The origin of its name is still unknown. Although the town’s origin is Arabic, no one knows exactly when it was inhabited.
Name of its inhabitants:
Alí ibm Ahmd ibn Muhammad Al-Hasní, was a poet born in Batarxis, in the district of Sayalonga at the start of the XIV century. He was the author of a history of the holy city of Mecca and of the governors of Muslim Málaga. Bisma I, born in the district of Sayalonga, in Curumbela, and king of Málaga was a learned monarch and great lover of the arts. The construction of the Alcazaba was finished during his reign.
Legend has it that the Cid, on one of his visits to the area, on his way through Sayalonga, drank from the fountain which today, in memory of that event, bears his name: Fuente del Cid (the Fountain of the Cid).
There is something of a legend in the amazing event surrounding the appearance in the mid-XIX century of the statue of the Virgen del Rosario (Virgin of the Rosary), patron saint of the town, covered in sea water and scattered with scales and seaweed. Days later, some fishermen told the excited inhabitants how, when they were fishing, when night came, the sea became rough and wild, the boat was tossed about by the waves and the sailors lost their bearings; as a result they feared the worse. In the midst of the storm, they started to pray and, instantly, they saw to their amazement how a Virgin rose up from the sea and guided them to the coast.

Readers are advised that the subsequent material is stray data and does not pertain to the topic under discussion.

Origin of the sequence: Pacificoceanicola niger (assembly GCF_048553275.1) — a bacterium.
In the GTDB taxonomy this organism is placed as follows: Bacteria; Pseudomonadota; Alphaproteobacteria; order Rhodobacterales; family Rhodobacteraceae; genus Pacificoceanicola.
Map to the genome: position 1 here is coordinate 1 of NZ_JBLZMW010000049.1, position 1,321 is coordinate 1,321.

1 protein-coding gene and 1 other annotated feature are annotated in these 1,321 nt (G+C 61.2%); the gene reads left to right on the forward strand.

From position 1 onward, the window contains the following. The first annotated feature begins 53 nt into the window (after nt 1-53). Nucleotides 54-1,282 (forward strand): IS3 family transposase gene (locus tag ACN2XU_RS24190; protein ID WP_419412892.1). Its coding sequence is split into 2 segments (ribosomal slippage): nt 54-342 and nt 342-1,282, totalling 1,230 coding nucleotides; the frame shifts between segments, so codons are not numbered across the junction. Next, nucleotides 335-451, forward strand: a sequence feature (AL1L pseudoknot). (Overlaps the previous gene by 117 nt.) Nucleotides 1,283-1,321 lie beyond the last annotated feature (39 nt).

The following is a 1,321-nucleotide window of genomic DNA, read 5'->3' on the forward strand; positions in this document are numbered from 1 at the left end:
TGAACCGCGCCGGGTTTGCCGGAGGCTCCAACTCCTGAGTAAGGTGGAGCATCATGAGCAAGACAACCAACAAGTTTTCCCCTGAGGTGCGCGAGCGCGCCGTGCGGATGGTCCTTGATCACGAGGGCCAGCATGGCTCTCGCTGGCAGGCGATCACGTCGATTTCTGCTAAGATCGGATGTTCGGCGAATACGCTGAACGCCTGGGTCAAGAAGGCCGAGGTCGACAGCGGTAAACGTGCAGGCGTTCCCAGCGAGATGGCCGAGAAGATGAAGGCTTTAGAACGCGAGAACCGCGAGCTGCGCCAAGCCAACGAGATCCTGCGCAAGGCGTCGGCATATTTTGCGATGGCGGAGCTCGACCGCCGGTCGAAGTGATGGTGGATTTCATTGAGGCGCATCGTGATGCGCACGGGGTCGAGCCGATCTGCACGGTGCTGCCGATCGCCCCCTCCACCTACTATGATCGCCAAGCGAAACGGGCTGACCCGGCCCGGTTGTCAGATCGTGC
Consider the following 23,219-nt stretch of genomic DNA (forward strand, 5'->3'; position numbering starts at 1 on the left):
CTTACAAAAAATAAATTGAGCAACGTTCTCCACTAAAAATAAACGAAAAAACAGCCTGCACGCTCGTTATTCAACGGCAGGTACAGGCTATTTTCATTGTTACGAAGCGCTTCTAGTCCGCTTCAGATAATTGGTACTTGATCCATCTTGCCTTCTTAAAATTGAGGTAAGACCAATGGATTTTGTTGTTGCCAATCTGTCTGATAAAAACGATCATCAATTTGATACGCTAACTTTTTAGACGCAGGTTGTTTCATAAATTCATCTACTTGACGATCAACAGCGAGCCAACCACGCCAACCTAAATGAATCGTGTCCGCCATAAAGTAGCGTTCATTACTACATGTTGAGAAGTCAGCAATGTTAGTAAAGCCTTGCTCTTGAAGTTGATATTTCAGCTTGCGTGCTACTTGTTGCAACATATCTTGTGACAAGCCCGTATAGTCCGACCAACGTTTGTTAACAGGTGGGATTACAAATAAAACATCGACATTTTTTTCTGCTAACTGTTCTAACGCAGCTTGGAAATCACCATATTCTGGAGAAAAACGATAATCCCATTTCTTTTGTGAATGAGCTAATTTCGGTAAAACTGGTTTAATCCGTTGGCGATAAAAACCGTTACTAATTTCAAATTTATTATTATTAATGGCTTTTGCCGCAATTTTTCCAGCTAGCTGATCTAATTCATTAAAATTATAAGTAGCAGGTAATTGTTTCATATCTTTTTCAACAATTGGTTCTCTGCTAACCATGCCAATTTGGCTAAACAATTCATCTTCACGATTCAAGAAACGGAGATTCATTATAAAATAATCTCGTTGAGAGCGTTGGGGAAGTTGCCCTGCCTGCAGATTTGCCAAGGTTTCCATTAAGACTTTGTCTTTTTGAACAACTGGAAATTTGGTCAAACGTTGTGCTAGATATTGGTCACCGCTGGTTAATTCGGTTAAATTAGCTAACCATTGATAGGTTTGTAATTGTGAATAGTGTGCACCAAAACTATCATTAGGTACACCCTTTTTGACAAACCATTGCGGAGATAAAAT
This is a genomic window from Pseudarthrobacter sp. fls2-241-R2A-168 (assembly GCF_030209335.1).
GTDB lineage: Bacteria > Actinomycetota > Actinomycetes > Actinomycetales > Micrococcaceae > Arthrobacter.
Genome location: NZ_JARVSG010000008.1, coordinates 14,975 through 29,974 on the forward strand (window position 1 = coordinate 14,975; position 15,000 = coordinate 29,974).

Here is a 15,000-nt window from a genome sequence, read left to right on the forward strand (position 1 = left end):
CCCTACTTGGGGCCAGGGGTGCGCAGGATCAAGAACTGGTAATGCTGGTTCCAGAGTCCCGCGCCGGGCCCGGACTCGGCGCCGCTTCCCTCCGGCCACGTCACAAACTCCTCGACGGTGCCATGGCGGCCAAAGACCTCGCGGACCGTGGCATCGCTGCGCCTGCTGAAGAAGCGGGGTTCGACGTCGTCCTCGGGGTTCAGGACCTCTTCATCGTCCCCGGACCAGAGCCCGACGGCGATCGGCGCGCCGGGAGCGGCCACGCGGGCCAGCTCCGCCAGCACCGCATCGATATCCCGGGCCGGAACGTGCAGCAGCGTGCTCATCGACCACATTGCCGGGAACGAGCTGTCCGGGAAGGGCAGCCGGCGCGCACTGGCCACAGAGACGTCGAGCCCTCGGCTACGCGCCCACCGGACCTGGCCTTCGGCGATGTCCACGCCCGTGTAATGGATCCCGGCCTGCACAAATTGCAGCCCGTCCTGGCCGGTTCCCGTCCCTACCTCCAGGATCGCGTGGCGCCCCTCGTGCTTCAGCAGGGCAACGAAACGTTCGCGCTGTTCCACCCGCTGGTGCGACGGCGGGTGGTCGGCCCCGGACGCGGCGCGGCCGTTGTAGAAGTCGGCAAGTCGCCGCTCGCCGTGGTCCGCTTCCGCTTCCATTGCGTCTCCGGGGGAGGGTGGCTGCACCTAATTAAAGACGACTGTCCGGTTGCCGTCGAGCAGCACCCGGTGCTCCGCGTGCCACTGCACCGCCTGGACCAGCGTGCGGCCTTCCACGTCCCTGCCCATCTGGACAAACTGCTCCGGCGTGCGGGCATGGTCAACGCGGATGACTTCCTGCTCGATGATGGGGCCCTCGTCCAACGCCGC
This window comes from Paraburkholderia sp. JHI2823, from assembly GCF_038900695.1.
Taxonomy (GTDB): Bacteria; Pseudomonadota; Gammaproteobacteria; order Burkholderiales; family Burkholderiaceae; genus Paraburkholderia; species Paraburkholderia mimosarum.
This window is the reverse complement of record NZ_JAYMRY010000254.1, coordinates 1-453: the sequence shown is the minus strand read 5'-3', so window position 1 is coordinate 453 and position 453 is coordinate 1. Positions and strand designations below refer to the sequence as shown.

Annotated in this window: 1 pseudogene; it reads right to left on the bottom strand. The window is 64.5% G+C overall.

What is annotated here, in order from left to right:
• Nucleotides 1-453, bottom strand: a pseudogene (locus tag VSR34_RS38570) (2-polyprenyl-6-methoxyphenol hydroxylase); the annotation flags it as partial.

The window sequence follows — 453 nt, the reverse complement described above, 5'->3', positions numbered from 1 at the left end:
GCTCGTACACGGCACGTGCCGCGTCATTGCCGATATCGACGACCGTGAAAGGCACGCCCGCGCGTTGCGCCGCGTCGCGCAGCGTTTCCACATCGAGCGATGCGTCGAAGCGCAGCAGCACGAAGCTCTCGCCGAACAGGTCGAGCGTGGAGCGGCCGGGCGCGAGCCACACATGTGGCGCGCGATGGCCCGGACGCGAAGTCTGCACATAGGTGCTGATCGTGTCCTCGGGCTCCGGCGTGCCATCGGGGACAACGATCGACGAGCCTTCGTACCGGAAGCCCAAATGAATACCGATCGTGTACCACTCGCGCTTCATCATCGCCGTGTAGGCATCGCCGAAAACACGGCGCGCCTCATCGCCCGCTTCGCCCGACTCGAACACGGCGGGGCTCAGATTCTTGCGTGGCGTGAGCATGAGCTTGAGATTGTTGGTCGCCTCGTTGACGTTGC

On hearing the story the inhabitants understood why several days earlier the statue of the Virgin had appeared in the town, with traces of scales and seaweed. The sailors were taken by the crowds to the church and as soon as they saw it they recognized it; they knelt in front and prayed with devotion and thanksgiving.
Among the interesting things, people remember that during the first decades of last century, as there was no doctor, means of transport or sufficient money in the town, its inhabitants decided to treat some of the illnesses that ailed them with a great dose of imagination and went back to remedies their ancestors had used. Some of those remedies have been recovered in the interest of maintaining traditions.
Possibly one of the most interesting and surprising remedies used was the one used to treat jaundice. The patient had to go to the river and, for half an hour, had to concentrate on the water, follow its course with his eyes and think of nothing else. If he was not cured, they claimed that the relief felt was very considerable.
From an historic point of view, the origins of this village are a little unclear, although most experts agree that the Arabs were the architects, as no remains of any settlements have been found that outdate the Arab remains. What seems to be more clear is the Latin origin of its name: Saya-Longa, which means “long tunic”.